If you would like to volunteer at the SCLM, Director Valarie Kingsland (224-4082) said there are a number of ways in which volunteers can be utilized. Aside from re-shelving library materials, volunteers are needed to help mend books or other materials to lengthen the life of the library collection. Volunteers are also needed for program/event assistance and decorating/displays, just to name a few.

Janet Durnil (224-2928) said there is a need for one on one computer classes with Elders at Mountain Haven along with reading to them and teaching them to read. She went on to say that if volunteers have a certain skill set they can figure out a way to incorporate those skills into their volunteer work. She also stated that volunteer work is a great way to bridge gaps within the community and build a relationship.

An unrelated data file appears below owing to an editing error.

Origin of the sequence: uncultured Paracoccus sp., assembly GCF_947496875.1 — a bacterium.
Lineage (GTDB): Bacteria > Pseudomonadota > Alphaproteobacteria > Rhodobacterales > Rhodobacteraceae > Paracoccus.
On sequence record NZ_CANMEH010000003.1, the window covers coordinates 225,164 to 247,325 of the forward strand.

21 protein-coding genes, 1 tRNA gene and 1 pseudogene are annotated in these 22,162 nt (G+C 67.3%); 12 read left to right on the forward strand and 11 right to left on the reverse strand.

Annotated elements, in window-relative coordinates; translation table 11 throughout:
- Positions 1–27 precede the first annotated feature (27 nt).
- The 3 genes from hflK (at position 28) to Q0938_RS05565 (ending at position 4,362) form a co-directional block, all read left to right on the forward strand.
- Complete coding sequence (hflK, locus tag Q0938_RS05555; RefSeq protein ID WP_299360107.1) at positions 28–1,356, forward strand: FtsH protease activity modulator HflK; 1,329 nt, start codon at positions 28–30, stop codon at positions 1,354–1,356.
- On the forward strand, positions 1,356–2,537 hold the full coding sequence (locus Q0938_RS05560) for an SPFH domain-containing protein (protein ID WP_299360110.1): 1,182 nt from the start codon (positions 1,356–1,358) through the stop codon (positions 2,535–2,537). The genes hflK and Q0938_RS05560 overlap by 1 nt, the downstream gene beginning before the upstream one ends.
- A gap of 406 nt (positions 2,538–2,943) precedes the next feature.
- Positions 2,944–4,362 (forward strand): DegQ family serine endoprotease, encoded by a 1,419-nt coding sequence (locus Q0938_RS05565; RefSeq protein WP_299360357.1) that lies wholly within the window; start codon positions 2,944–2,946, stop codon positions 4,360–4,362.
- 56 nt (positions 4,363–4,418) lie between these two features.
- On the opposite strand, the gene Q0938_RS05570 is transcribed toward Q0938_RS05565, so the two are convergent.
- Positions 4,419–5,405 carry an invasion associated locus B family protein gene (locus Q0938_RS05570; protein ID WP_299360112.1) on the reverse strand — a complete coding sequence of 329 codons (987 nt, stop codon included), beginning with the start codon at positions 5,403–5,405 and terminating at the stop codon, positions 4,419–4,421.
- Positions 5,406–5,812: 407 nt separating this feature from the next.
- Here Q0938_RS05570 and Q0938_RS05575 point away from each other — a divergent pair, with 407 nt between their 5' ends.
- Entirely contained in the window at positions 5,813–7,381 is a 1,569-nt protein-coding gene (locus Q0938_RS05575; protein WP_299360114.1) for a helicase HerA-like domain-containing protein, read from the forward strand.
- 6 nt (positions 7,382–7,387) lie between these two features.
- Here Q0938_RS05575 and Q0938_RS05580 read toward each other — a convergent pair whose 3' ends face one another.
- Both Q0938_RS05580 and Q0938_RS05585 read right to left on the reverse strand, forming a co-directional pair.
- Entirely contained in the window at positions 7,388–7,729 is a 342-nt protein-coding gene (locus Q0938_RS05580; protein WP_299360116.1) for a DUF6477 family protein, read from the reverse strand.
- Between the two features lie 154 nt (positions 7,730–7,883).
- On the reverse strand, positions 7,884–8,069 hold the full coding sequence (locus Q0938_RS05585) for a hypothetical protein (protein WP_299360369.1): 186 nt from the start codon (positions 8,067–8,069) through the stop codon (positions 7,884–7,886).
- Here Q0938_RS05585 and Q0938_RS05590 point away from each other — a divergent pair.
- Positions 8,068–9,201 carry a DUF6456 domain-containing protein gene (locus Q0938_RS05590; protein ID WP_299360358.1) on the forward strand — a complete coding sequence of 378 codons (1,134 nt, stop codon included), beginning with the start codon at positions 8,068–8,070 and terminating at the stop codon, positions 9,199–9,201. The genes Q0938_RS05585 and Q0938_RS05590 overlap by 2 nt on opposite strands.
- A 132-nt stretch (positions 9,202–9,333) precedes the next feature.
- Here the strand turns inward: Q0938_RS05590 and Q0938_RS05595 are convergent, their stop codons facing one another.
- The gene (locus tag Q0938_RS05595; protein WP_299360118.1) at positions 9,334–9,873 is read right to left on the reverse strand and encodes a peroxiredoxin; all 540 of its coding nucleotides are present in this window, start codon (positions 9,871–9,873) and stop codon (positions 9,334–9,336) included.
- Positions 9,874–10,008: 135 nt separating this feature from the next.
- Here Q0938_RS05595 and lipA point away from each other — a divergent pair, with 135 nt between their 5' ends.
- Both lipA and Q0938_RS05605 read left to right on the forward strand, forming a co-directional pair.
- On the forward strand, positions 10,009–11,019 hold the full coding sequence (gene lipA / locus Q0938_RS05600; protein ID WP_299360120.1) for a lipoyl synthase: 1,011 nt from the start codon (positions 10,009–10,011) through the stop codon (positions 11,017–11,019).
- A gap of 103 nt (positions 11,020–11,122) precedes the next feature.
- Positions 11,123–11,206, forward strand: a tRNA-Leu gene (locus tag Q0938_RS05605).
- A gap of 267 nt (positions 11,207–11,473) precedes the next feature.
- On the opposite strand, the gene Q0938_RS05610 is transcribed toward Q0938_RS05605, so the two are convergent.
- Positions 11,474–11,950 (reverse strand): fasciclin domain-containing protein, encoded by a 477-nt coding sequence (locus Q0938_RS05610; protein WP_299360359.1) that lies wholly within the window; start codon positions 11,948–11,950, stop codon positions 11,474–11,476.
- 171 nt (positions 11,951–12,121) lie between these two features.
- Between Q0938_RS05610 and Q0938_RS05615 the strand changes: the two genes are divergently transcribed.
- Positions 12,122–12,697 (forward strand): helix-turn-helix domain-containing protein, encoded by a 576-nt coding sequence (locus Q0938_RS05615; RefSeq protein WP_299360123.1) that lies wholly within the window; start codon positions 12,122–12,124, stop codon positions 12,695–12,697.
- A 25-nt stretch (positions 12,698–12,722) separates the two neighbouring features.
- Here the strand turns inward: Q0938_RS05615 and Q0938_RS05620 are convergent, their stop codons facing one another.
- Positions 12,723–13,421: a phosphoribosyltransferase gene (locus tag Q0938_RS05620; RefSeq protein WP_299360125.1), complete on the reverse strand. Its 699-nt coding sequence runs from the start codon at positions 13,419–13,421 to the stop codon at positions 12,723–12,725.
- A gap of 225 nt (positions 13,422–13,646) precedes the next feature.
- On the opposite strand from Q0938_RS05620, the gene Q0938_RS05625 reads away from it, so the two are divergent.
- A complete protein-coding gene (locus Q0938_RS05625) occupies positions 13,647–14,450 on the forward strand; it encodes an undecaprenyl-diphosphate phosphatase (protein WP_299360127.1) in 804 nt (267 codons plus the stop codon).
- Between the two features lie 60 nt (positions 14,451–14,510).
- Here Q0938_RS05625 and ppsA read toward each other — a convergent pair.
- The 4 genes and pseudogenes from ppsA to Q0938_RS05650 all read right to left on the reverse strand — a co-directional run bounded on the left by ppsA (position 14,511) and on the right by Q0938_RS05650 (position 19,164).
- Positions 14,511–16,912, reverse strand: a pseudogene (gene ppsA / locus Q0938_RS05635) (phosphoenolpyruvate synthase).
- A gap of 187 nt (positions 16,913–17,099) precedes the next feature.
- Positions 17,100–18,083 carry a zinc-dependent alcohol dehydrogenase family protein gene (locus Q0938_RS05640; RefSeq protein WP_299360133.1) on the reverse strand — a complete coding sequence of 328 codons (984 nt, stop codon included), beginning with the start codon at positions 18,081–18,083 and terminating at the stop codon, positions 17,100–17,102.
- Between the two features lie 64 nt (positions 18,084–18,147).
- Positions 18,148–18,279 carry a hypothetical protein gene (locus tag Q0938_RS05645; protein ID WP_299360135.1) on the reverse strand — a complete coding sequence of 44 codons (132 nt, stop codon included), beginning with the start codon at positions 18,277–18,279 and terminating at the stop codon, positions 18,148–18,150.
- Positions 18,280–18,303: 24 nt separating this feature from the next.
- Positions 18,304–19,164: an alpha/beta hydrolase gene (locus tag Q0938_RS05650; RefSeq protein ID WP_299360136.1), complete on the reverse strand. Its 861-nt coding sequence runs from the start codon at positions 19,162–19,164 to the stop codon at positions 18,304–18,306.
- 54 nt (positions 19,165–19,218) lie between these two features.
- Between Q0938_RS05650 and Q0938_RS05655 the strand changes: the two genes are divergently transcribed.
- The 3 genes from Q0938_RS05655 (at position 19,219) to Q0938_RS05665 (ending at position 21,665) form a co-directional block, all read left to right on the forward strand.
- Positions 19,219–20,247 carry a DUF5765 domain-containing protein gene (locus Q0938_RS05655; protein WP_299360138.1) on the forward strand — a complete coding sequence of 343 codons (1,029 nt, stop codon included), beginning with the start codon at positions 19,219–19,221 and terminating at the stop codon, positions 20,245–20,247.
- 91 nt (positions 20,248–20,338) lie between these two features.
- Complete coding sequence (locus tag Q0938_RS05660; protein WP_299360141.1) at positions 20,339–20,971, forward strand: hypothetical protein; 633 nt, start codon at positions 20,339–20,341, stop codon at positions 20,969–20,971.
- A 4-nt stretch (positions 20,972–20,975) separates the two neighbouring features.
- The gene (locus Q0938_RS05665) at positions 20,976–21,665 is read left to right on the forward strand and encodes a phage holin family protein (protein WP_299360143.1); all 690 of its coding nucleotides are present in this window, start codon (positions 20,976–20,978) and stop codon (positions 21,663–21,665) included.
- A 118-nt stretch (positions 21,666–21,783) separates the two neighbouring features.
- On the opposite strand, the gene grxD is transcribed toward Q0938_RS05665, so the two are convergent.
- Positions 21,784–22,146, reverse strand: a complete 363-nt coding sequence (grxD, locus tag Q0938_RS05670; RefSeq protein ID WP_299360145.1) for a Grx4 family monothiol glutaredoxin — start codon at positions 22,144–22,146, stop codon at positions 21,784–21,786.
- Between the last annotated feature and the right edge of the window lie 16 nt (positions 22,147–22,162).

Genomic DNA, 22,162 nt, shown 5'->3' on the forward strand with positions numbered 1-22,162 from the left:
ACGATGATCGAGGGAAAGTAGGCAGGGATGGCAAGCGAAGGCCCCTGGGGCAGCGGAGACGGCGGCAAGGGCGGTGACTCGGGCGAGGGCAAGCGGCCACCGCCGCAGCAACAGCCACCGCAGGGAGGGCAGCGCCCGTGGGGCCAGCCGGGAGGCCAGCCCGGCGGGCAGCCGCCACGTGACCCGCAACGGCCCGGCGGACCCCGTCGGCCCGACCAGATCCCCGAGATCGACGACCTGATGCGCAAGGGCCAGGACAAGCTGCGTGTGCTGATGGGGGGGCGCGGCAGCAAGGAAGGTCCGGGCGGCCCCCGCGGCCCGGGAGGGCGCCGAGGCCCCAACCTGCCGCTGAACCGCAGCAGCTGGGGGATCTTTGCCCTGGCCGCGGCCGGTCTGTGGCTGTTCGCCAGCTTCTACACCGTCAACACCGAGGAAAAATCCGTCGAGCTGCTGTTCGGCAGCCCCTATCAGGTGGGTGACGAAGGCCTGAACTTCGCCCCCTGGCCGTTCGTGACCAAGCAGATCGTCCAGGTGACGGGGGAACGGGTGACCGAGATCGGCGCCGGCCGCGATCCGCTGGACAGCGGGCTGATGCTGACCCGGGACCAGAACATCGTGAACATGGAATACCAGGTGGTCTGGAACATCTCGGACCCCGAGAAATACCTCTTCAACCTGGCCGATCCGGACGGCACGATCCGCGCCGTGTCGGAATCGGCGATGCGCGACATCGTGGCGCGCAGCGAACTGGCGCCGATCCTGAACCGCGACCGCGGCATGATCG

For more information:

Seward Senior Center – contact Kathy Martin, Administrative Assistant (907)224-5604

Seward Community Library and Museum- contact Valarie Kinsland, Director- (907)224-4082

Mountain Haven- contact Janet Durnil, Life Engagement Coordinator- (907)224-2928